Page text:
Lago Titicaca is the largest lake in South America and is often called the highest navigable lake in the world, with a surface elevation of 3,812 metres (12,507 ft).  Its high.  Its literally higher than the clouds and its like a giant infinity pool that goes over the edge of the world.

The Lake is also sacred to the local population for a few reasons.  In Inca tradition, the three most important animals are the Condor (for the space above us), the puma (for the earth) and the snake (for the underworlds).  Local communities interpreted the shape of the lake to be that of a puma hunting a rabbit. The name Titicaca derives from “Titi Khar’ka” meaning Rock of the Puma; it refers to the famous feline-shaped rock formerly a point of pilgrimage on Isla del Sol.  There are many sacred ruins on the islands in the lake.

After spending the day in Copacabana,  our bus headed for La Paz.  The ride into La Paz is not as spectacular as the ride across the Lake side.  In fact it was probably the sketchiest ride that I’ve taken to date and I was glad that we were in a safe, GPS outfitted bus.  To get to La Paz, one must drive through El Alto, a suburb of La Paz, and a very poor one at that.  Bolivia is actually the poorest country in South America, and you could see it here.  Driving through at night, you could see packs of stray dogs eating from trash piles in the streets.  The streets being nothing but dirt roads most of the time. The buildings were mostly abandoned and commerce also took place on the streets.  Coming into La Paz, you saw many people (families) sleeping on the streets in makeshift shanty towns under the cover of bus stops, etc.  It was also sad and hard to see.  I didnt take any pictures that night,but got some images when we left, during the day time.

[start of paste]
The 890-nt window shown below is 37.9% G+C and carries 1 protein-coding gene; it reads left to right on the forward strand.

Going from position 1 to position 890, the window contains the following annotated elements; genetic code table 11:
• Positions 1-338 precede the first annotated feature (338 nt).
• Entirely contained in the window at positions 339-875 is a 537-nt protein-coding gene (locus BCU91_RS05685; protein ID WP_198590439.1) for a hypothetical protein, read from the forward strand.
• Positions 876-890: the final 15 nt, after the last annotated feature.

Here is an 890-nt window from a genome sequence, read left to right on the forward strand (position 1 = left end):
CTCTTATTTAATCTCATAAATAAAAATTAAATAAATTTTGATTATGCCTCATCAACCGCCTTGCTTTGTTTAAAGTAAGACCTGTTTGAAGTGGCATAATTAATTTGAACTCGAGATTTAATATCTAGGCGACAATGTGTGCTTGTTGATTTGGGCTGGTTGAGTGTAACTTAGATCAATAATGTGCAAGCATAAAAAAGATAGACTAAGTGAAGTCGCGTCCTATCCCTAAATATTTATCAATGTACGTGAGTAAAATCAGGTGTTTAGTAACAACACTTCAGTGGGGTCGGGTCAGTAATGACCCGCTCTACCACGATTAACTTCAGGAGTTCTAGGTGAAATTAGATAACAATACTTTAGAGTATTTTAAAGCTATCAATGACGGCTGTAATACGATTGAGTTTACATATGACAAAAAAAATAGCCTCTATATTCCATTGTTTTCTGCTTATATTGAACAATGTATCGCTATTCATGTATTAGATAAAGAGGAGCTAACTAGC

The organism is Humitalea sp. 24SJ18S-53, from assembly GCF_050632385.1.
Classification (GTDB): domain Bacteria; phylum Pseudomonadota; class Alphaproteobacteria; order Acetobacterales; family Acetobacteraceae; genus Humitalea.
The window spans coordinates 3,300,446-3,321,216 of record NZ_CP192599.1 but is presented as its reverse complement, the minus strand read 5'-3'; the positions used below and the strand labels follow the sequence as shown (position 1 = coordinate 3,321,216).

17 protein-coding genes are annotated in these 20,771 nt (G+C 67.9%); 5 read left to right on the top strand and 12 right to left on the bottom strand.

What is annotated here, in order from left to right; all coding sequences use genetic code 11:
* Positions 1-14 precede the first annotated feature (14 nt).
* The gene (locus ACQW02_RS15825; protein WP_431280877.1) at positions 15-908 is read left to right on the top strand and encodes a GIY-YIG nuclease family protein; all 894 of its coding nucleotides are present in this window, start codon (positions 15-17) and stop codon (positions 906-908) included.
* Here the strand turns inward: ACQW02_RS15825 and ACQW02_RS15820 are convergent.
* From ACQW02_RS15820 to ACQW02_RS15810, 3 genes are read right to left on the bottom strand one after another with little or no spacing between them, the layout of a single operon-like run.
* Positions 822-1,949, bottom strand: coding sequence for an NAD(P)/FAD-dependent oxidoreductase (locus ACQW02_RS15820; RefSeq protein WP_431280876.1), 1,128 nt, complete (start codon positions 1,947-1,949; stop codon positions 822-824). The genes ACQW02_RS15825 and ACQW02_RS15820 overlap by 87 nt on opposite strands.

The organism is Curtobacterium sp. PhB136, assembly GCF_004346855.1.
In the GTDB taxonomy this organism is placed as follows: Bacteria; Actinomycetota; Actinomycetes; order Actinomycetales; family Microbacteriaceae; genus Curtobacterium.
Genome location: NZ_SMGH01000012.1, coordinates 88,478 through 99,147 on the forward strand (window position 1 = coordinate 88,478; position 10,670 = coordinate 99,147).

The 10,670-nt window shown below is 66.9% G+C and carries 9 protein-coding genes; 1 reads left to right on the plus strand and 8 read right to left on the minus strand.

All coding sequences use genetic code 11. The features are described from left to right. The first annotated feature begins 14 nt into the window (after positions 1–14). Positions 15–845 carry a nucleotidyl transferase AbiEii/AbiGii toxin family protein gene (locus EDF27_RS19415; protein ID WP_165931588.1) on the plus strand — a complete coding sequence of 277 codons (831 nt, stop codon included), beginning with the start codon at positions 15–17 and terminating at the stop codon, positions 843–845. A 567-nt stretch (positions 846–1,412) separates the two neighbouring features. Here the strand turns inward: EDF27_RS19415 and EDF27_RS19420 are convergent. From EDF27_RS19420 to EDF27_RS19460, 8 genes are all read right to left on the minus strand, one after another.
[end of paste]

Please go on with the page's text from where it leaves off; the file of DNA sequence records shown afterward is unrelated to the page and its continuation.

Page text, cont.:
The other thing to note is that the traffic here was even more insane than in Peru, and our bus actually got hit by a collectivo (the small white vans that are basically the form of public transportation for everyone in La Paz).  People here also really love:  Evo Morales, the current president (as demonstrated by the ‘Si, Evo!” signs everywhere) and, the Pope.

La Paz

La Paz was a lot less depressing during the day, and if it wasn’t for the terrible smog and pollution that made it impossible to breathe, I might have actually liked it.  But seriously, the black smoke that came out of every passing vehicle was abhorrent and I fell ill pretty quickly.  Despite that, I was able to see much of the city and feel the atmosphere,which is also intense.  Many people describe a “tension” there. La Paz’s full name is actually Nuestra Señora de La Paz (our lady of the peace) but as one local who talked to me said, the saying was “la Paz, no Paz” (Peace, but no peace).